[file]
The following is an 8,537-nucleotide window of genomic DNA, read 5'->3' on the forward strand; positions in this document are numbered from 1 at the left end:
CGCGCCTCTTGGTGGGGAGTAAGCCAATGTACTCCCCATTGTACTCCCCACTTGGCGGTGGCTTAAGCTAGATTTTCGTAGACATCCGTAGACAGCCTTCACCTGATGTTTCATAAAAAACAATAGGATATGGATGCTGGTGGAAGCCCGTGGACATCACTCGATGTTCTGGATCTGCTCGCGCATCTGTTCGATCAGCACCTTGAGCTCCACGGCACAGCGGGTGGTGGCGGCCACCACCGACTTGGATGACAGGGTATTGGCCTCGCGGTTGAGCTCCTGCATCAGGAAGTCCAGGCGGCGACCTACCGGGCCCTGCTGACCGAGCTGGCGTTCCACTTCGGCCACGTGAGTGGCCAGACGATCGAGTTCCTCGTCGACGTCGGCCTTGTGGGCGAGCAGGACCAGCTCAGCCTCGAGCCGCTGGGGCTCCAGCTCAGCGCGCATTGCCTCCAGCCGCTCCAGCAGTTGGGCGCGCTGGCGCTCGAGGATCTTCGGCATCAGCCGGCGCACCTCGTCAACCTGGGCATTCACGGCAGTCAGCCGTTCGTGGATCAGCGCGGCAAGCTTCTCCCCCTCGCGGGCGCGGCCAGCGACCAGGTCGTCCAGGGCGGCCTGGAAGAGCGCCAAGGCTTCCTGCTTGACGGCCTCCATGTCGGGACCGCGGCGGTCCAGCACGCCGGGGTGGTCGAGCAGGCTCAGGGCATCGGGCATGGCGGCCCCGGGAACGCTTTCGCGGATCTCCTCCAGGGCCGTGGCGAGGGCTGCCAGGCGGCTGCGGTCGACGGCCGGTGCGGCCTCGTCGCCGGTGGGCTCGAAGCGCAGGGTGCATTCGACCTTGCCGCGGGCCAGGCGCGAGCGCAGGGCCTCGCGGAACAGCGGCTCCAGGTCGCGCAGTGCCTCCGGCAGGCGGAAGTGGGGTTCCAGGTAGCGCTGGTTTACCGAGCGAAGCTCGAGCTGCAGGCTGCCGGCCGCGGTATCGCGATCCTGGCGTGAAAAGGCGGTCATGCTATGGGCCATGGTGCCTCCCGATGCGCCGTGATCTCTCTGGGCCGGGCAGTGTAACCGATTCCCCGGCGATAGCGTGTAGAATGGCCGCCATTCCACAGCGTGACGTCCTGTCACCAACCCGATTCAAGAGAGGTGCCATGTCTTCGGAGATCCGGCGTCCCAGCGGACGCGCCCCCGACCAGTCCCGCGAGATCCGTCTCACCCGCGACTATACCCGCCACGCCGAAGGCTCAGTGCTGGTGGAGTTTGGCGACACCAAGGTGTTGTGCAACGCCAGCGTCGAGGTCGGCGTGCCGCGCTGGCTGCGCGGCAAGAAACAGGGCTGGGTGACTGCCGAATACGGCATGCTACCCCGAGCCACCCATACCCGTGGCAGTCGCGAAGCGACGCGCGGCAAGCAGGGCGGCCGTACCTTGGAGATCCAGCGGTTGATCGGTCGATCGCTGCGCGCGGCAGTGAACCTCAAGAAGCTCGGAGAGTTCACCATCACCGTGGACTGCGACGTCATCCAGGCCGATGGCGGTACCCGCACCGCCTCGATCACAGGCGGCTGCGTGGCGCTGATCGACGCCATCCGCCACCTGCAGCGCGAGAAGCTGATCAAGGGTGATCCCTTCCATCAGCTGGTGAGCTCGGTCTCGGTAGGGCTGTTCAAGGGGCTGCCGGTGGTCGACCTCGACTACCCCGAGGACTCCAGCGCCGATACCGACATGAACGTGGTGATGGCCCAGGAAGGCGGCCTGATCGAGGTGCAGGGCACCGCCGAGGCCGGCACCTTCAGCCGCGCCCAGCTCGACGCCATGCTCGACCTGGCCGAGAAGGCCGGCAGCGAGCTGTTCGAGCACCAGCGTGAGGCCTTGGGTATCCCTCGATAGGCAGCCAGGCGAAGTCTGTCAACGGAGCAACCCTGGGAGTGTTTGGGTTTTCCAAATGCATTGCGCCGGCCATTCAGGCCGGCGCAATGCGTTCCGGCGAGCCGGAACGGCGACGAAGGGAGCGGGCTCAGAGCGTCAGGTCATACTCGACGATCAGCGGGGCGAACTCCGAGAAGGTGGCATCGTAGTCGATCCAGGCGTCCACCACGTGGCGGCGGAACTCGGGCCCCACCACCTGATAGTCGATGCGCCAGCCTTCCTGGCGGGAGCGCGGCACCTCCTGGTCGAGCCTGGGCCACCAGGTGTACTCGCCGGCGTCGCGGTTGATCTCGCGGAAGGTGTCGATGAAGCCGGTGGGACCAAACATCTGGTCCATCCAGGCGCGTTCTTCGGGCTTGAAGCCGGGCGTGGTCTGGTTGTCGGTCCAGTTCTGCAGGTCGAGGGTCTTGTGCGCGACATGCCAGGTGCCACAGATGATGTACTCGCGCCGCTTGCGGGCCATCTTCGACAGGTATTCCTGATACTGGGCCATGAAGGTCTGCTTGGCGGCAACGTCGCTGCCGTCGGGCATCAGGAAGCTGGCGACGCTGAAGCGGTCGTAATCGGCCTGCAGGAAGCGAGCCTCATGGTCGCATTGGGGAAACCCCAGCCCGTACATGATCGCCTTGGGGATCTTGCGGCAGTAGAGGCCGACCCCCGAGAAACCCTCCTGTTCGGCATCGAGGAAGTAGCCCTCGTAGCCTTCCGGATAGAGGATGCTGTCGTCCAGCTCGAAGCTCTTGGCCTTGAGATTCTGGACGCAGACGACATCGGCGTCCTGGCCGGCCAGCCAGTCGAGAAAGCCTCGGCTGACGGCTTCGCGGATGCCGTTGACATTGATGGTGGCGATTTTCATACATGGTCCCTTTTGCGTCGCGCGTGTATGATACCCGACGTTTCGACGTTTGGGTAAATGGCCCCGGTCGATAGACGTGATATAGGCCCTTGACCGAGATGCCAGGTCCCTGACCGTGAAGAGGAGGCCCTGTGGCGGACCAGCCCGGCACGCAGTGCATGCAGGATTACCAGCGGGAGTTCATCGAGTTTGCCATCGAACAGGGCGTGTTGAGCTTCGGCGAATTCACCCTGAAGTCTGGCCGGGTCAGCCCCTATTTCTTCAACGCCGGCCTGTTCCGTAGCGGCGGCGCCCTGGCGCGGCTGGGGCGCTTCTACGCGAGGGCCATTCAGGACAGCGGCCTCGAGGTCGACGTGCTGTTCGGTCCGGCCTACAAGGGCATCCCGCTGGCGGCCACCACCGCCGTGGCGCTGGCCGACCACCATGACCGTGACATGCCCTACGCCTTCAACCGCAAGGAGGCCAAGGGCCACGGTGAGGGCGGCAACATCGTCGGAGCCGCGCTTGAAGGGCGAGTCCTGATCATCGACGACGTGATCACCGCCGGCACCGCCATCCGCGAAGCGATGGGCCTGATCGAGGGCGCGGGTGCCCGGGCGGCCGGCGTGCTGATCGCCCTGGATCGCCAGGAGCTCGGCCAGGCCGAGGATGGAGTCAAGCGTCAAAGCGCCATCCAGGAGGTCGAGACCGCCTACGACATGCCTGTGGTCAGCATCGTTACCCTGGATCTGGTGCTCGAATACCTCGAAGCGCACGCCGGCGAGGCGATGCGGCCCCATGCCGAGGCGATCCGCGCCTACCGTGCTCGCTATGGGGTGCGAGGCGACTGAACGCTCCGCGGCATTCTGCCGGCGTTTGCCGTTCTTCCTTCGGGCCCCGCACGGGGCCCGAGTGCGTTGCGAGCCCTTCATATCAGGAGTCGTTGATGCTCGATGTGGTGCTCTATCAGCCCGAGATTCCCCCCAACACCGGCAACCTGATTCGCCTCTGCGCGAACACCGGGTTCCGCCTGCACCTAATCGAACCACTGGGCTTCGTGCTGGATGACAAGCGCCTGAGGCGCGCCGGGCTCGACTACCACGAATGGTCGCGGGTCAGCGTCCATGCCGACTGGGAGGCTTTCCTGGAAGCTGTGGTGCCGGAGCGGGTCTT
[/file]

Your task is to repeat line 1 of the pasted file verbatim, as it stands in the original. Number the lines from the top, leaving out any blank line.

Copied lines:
The following is an 8,537-nucleotide window of genomic DNA, read 5'->3' on the forward strand; positions in this document are numbered from 1 at the left end: